Every living thing is holy and so is our city.
But let’s not confuse holiness with perfection. We are a long way from perfect. We are a flawed but sacred sign of goodness in the world. How else are we to build a city of peace for all people where everyone belongs, if not on the foundation of God’s goodness and beauty at work in us?
Mining goodness and beauty is like mining a precious metal. The really good stuff is found in places we’d rather not go.
We want our religion to take us up and out and make us feel good, but Jesus invites us to go down and in. It’s in the depths that we find not only our deepest identity hidden in Christ, but also the wounds we wish to avoid.
We know from experience that wounds denied do not go away. They fester, only to reveal themselves later with volcanic force. But unless we dare to drop over what Annie Dillard calls “the world’s rim” and learn to ride the monsters we so desperately wish to deny, they will devour us and those we love. Of this we can be certain, “If we do not transform our experience of pain we will transmit it”(Rohr).
Welcome to Lent, Tacoma.
Sadly, our beautiful city is littered with stories we would rather forget and wounds we have tried to deny. We have many monsters to ride! The future of our city depends on it.
The Lenten journey is a counterintuitive journey to life by way of the cross. Each year at this time we are invited to turn and face those things from which we would rather run and hide. We walk to the cross where we experience the great unveiling and see things as they really are. We see God for who God is. We discover ourselves for who we are. This is how we become fully human. This is how we build a shared humanity where everyone belongs.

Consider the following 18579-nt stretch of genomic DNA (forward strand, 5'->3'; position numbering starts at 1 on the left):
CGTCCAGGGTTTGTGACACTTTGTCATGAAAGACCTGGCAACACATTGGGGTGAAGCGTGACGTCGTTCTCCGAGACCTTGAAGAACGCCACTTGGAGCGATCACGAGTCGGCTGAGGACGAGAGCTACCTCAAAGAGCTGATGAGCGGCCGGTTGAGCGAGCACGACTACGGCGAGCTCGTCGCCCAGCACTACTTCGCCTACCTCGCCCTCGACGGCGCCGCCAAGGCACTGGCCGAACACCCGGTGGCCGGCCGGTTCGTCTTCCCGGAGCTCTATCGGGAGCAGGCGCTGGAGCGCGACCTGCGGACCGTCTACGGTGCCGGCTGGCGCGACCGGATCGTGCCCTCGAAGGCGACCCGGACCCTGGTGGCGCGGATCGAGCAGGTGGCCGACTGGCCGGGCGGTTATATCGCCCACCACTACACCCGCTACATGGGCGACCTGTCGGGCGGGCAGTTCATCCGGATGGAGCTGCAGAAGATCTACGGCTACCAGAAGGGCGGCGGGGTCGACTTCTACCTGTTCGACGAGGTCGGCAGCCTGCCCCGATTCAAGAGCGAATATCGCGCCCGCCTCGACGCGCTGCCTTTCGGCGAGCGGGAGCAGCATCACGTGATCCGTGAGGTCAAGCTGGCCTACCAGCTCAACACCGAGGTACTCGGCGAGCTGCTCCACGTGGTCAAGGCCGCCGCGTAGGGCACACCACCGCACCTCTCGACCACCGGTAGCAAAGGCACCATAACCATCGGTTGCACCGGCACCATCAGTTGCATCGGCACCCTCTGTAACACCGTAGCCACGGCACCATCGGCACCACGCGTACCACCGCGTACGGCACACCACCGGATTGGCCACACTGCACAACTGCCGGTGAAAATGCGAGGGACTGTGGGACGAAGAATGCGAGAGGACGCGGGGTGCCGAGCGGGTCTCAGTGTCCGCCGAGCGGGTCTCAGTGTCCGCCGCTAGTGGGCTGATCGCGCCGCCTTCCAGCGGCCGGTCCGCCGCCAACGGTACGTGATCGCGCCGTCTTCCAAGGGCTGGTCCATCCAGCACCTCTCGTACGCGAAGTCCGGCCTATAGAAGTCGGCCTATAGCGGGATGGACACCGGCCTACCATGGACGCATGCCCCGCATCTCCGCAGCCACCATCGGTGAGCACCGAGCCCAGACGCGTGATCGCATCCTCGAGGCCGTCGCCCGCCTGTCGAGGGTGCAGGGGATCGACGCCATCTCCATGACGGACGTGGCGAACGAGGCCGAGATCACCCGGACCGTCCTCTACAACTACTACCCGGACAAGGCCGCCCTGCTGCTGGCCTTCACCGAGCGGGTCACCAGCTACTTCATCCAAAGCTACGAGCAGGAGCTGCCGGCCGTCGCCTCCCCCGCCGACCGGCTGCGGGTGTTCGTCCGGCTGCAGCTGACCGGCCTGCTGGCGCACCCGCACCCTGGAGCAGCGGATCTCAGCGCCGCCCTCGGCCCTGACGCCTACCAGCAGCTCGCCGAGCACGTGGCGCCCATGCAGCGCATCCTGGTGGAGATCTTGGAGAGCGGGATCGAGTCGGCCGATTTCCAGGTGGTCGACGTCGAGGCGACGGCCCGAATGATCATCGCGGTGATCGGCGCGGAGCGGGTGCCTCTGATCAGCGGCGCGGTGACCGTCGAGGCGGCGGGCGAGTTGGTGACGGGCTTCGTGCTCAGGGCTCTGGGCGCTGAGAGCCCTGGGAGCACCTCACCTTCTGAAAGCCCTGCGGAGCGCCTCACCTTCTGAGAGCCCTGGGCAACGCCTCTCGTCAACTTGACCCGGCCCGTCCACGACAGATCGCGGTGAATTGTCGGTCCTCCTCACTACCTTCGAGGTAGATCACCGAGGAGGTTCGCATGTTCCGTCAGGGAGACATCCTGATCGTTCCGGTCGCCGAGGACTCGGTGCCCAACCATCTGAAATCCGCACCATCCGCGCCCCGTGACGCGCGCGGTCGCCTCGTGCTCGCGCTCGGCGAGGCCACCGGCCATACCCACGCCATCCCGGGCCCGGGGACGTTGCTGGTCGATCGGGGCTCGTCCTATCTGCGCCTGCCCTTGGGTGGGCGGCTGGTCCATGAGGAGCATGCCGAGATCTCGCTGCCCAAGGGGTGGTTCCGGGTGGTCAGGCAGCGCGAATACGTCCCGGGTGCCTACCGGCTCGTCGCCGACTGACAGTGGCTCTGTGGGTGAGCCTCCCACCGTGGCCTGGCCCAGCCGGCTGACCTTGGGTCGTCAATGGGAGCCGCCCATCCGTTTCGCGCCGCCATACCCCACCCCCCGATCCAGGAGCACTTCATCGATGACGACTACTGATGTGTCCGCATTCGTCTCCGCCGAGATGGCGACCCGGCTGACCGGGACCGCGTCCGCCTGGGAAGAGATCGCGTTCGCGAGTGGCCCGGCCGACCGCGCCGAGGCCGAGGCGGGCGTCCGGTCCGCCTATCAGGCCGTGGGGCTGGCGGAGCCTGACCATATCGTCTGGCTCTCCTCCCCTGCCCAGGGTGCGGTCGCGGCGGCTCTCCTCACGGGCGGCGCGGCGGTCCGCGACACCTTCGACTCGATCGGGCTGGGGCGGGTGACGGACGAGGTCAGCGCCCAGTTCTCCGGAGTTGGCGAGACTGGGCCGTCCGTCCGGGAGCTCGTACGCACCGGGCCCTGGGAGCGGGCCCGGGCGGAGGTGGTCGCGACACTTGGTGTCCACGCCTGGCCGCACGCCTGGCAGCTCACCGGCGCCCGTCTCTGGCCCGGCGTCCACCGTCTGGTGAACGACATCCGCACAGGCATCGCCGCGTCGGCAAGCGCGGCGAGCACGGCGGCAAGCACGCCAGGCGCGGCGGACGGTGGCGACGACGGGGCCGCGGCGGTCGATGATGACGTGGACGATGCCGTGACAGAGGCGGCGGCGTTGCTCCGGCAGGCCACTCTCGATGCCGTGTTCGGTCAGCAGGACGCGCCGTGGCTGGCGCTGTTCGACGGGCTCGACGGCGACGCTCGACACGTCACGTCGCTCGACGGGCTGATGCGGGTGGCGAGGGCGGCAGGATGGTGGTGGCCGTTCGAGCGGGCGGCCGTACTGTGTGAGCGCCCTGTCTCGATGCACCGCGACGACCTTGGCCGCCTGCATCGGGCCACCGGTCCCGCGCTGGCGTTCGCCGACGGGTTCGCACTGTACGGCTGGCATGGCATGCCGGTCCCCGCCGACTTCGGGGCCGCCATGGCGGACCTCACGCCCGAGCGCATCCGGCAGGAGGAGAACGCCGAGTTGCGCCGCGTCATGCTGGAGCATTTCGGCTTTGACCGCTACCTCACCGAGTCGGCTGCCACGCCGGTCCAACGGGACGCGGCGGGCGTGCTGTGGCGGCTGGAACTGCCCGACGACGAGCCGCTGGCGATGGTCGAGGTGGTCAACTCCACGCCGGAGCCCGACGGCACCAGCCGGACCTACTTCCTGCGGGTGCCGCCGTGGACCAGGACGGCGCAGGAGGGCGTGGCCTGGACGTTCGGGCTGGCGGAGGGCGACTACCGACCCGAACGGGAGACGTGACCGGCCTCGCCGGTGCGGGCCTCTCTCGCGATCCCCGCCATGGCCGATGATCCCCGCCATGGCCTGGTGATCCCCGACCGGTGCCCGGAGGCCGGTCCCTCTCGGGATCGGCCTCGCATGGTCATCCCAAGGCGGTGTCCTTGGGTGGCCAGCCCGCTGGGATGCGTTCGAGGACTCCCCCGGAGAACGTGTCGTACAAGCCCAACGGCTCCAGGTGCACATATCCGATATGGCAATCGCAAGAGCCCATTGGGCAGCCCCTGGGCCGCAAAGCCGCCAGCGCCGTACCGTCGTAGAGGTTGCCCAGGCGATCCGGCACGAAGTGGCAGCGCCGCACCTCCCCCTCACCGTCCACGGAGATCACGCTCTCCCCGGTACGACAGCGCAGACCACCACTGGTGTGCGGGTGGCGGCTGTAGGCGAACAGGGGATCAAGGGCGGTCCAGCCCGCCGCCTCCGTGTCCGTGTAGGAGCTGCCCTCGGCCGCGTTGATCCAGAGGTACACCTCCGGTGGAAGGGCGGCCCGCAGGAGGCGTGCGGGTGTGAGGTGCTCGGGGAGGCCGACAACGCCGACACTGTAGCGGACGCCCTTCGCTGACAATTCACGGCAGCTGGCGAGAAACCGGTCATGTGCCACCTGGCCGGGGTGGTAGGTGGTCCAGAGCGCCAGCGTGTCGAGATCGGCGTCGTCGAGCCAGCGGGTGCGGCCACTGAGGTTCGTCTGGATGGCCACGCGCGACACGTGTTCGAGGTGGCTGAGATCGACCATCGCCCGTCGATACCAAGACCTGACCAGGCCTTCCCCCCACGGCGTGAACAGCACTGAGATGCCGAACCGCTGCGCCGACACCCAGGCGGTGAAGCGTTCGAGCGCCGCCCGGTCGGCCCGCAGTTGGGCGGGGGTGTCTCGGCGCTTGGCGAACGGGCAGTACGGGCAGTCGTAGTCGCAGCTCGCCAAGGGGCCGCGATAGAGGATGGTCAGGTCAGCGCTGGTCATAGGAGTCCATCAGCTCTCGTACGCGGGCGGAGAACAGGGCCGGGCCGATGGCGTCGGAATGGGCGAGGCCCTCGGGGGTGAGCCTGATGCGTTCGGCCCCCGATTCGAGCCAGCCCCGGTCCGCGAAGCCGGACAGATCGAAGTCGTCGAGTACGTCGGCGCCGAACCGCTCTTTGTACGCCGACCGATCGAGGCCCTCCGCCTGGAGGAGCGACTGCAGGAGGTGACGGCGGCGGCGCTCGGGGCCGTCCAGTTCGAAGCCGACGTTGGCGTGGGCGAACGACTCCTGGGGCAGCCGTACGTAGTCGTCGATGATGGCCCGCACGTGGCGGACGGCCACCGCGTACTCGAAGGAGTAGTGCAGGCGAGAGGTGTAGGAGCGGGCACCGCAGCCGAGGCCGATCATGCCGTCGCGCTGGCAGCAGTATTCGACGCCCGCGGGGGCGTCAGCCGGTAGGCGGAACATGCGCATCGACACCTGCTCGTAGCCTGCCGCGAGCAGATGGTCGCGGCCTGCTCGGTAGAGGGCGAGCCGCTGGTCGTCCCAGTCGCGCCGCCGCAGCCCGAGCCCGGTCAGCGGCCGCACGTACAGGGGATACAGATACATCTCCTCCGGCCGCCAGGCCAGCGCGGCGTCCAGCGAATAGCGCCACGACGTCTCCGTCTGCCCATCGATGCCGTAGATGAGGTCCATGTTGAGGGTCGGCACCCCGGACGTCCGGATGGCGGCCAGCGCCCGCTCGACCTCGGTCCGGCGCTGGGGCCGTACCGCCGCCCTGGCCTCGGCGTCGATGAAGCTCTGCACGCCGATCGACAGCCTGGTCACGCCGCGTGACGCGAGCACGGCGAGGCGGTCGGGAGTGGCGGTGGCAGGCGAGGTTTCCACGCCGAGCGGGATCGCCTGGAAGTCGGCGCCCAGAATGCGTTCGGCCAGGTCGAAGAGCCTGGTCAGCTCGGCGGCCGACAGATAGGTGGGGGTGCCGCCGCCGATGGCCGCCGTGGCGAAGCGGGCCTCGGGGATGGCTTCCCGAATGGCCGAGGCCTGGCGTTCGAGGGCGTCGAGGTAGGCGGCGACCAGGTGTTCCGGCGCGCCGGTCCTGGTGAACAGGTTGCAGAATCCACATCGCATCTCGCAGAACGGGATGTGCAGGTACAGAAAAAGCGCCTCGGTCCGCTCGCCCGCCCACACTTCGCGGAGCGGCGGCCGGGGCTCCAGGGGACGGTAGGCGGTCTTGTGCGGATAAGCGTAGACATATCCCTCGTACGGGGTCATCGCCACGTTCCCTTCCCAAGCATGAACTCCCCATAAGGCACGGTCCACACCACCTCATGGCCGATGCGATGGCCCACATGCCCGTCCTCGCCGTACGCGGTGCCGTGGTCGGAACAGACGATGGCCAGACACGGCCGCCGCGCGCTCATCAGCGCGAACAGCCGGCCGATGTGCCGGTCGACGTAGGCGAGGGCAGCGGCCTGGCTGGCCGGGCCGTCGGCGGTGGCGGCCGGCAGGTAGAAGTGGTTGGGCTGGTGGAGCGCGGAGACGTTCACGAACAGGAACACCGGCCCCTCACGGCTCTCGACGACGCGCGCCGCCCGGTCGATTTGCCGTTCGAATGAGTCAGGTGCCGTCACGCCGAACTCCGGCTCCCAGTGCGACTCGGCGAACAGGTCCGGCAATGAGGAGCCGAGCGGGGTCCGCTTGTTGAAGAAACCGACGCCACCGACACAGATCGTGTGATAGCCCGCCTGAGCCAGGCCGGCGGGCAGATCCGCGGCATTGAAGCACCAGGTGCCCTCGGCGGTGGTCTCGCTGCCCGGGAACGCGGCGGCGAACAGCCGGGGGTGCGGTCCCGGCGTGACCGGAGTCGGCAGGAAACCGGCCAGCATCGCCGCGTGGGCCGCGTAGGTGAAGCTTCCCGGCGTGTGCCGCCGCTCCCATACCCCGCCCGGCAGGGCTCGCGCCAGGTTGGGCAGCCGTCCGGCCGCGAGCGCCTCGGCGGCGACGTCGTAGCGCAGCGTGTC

Thankfully, the Lenten journey is not a race. For most of us, becoming human is a long slow process. It usually takes a lifetime, which is why Lent is an annual journey, not a one-time event. Who of us can go to the depths and reconcile our wounds all in one year? In this sense, we are less like human beings and more like human becomings. It’s part of God’s mercy.
So, let’s start from where we are, and go at our own pace, trusting that in the depths we will find the source of life and our greatest joy. It’s there in the darkness we discover God’s mercy. It’s there that our wounds become wombs of new creation, bearing seeds of new life.
Come, Tacoma! Drop over the world’s rim and ride the monsters. Join the human becoming.
The following reflections were written by pastors who have met weekly for more than six years to practice preaching peace here in Tacoma. They are preaching peace among congregations who are practicing peace. The following reflections are designed to be read, discussed and applied in community—as families, and in small groups. Most of all these Lenten reflections invite us to relax into our primary and most sacred vocation of becoming human, because we are a human becoming.